Need a Help file? Hopefully it’s not one that includes ransomware. Malware researchers from Bitdefender Labs reported that Help files are the latest way cybercriminals are locking up PCs with CryptoWall, which is an advanced version of CryptoLocker.
On the first day of a new and active spam campaign last month, hundreds of mailboxes were hit with infected Help files. Bitdefender explained that using the Help file format is a “highly effective trick to automatically execute malware on a victim’s machine and encrypt its contents.” CryptoWall 3.0 comes along with the Help files in the form of malicious .chm attachments.
Users weren’t even attempting to access Help files. Instead, the CHM files appeared as if they were an incoming fax report email from a machine in the user’s domain. Bitdefender added:
Once the content of the .chm archive is accessed, the malicious code downloads from this location http://*********/putty.exe, saves itself as %temp%\natmasla2.exe and executes the malware. A command prompt window opens during the process.
It’s especially dangerous if a company still depends upon electronic faxes as it wouldn’t take much “tricking” to convince a user to open the fake fax report. Once the infected Help file CHM is opened, the malware downloader goes after the final payload. Boom, bye-bye data unless you backed up or pay the bitcoin ransom – which is something you should never do.
Just the same, it happened last month; Midlothian police, which is south of Chicago, paid a $500 bitcoin ransom to unlock a police PC that had been infected with Cryptoware, a cousin to CryptoLocker. The Sheriff’s Office in Dickinson, Tennessee, also chose to pay that ransom after CryptoWall locked up all of their “autopsy reports, witness statements and crime scene photographs.” Detective and IT director Jeff McCliss said, "Every sort of document that you could develop in an investigation was in that folder. There was a total of 72,000 files.”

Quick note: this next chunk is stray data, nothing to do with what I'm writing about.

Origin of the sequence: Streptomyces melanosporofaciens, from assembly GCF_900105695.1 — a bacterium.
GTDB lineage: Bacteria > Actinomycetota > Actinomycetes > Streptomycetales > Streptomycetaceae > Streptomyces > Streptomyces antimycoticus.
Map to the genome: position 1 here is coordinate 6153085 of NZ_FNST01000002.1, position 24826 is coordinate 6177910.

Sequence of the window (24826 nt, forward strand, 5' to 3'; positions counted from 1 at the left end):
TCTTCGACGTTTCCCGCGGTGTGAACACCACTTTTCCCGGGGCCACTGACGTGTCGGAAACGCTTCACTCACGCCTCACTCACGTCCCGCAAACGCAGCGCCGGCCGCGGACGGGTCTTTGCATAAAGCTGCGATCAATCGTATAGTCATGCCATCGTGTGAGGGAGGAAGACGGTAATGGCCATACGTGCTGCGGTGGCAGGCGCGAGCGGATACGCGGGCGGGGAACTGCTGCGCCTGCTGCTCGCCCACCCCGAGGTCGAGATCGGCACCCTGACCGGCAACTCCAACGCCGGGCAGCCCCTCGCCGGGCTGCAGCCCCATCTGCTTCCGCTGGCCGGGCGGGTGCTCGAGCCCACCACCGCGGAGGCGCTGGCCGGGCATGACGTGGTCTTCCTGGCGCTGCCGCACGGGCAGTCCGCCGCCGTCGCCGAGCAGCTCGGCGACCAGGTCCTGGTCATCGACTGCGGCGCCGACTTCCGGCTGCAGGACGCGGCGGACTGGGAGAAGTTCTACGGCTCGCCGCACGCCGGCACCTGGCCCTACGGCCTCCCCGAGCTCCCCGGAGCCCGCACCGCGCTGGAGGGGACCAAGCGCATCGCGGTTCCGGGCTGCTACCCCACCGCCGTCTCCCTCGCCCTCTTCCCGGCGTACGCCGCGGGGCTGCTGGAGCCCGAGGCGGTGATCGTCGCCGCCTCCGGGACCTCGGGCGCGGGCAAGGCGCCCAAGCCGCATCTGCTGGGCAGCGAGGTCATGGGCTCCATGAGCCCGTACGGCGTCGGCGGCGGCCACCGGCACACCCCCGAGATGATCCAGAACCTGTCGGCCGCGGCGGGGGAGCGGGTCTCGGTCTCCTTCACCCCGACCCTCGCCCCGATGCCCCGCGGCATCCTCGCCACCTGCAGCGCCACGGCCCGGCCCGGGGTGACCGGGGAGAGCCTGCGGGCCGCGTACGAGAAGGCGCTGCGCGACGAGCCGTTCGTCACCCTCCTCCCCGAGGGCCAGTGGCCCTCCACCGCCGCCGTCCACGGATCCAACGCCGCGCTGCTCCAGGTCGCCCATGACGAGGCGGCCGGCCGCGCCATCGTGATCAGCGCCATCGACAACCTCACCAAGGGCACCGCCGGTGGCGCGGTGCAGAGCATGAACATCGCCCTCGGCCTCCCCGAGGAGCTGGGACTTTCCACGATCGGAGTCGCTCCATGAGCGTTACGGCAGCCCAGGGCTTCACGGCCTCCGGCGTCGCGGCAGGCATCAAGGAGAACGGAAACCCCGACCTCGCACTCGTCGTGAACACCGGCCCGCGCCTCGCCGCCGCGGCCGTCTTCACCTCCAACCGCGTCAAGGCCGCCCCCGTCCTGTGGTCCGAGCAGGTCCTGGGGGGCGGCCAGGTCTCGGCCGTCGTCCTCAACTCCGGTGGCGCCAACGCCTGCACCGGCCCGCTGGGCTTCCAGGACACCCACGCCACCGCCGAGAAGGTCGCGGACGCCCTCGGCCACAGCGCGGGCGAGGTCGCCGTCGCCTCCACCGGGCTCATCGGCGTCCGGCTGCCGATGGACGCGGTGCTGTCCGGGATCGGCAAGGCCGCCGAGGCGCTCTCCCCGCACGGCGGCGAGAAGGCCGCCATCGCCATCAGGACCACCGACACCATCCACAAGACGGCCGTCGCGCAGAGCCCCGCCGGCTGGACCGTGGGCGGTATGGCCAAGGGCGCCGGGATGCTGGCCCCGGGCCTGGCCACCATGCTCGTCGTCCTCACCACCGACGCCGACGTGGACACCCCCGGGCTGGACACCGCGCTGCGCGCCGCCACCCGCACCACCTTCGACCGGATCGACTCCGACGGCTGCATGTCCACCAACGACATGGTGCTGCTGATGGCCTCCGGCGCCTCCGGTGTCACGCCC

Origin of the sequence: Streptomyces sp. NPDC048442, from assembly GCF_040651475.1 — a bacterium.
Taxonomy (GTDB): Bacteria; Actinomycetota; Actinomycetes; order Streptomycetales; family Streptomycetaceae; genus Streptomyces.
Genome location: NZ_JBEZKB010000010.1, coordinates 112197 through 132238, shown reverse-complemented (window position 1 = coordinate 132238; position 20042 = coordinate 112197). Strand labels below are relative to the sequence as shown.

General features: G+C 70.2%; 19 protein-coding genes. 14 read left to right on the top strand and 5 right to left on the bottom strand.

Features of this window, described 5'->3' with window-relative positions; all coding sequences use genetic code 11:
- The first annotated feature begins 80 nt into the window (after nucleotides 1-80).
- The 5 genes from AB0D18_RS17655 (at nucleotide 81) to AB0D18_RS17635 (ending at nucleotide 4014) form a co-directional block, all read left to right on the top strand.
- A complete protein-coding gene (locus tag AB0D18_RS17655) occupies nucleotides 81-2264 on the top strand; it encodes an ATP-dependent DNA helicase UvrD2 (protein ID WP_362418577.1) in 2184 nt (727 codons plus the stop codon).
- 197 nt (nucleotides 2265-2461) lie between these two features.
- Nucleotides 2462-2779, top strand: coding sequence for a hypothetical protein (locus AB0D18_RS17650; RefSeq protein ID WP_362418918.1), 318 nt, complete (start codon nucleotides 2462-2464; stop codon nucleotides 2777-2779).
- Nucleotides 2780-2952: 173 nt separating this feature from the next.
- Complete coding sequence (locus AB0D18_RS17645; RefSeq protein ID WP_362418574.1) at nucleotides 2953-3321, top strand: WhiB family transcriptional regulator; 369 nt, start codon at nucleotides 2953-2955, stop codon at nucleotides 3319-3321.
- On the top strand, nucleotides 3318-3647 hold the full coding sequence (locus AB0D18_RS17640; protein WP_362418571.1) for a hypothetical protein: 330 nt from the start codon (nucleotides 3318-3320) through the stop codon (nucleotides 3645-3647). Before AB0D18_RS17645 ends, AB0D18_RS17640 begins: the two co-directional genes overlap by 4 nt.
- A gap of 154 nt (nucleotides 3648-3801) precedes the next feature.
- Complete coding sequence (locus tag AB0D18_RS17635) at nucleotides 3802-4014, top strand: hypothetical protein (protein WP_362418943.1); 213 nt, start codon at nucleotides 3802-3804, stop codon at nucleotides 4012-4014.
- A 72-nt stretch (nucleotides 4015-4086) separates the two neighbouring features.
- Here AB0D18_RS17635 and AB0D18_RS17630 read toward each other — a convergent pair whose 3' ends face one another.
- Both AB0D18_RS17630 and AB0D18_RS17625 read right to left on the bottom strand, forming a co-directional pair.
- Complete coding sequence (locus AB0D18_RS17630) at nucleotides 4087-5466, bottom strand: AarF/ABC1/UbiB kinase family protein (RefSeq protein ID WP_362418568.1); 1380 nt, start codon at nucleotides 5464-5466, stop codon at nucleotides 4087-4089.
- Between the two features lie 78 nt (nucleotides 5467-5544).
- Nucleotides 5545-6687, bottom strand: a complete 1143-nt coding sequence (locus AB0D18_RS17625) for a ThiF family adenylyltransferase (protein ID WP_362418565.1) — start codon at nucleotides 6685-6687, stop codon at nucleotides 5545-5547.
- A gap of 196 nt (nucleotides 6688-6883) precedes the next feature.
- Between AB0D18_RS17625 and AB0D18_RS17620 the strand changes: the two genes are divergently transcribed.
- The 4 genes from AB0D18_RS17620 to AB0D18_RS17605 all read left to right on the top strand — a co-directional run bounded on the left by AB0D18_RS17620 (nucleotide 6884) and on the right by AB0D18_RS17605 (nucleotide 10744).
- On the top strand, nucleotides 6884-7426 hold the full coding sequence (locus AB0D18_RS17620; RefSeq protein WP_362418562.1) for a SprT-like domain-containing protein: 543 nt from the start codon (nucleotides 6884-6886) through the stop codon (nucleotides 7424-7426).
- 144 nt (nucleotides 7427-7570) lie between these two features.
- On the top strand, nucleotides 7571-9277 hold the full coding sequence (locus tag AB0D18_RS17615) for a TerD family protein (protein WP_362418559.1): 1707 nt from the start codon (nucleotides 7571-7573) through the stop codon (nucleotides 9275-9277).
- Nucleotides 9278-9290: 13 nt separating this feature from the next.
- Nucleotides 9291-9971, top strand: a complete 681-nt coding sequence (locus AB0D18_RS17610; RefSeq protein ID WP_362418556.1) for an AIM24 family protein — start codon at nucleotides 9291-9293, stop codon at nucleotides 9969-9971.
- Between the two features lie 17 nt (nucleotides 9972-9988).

Infected CHM files were a problem a decade ago, pointed out InfoWorld’s Woody Leonhard. It was such a problem that Microsoft addressed the issue in 2004 and took additional steps in 2005 to block access to CHM files on network shares. In 2007, Microsoft “officially abandoned” CHM when it released Windows Vista. Nevertheless, he added, even using a Windows 8.1 computer, users can double-click on Lync Server 2013 CHM documentation and it downloads, unzips and “brings up the ancient Help infrastructure” running in Internet Explorer 11.
Bitdefender reported that the email blast happened on Feb. 18 and targeted a couple hundred users. “The spam servers appear to be in Vietnam, India, Australia, US, Romania and Spain. After analyzing the recipient domain names, it looks like attackers are after users from around the world, including the US, Europe, Australia, the Netherlands, Denmark, Sweden and Slovakia.”
Bitdefender has a list of steps to help you avoid CryptoWall infections and reminds you to keep a copy of your data on external drives. Additionally, if you haven’t already done so then go download Bitdefender’s free Cryptowall Immunizer, a tool that allows users to immunize their computers and block any file encryption attempt before it happens.